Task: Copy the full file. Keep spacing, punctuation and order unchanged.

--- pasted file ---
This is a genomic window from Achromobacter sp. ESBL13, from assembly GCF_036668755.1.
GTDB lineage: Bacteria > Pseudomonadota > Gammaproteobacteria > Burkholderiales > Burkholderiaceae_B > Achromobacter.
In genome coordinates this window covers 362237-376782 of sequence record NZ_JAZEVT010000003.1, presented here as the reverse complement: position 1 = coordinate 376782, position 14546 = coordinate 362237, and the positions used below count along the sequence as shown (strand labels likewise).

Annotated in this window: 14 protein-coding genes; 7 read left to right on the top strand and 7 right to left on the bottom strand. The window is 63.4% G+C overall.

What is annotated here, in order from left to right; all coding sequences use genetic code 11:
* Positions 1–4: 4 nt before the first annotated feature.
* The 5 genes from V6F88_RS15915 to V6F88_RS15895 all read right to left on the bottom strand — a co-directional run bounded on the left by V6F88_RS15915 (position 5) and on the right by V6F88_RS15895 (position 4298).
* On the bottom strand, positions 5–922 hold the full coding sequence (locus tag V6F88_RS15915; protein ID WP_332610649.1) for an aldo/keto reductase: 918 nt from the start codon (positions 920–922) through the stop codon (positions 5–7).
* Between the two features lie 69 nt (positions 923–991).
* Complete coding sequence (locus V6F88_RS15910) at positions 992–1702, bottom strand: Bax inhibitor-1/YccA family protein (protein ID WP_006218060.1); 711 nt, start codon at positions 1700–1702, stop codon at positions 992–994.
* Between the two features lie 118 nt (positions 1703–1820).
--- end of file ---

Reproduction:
This is a genomic window from Achromobacter sp. ESBL13, from assembly GCF_036668755.1.
GTDB lineage: Bacteria > Pseudomonadota > Gammaproteobacteria > Burkholderiales > Burkholderiaceae_B > Achromobacter.
In genome coordinates this window covers 362237-376782 of sequence record NZ_JAZEVT010000003.1, presented here as the reverse complement: position 1 = coordinate 376782, position 14546 = coordinate 362237, and the positions used below count along the sequence as shown (strand labels likewise).

Annotated in this window: 14 protein-coding genes; 7 read left to right on the top strand and 7 right to left on the bottom strand. The window is 63.4% G+C overall.

What is annotated here, in order from left to right; all coding sequences use genetic code 11:
* Positions 1–4: 4 nt before the first annotated feature.
* The 5 genes from V6F88_RS15915 to V6F88_RS15895 all read right to left on the bottom strand — a co-directional run bounded on the left by V6F88_RS15915 (position 5) and on the right by V6F88_RS15895 (position 4298).
* On the bottom strand, positions 5–922 hold the full coding sequence (locus tag V6F88_RS15915; protein ID WP_332610649.1) for an aldo/keto reductase: 918 nt from the start codon (positions 920–922) through the stop codon (positions 5–7).
* Between the two features lie 69 nt (positions 923–991).
* Complete coding sequence (locus V6F88_RS15910) at positions 992–1702, bottom strand: Bax inhibitor-1/YccA family protein (protein ID WP_006218060.1); 711 nt, start codon at positions 1700–1702, stop codon at positions 992–994.
* Between the two features lie 118 nt (positions 1703–1820).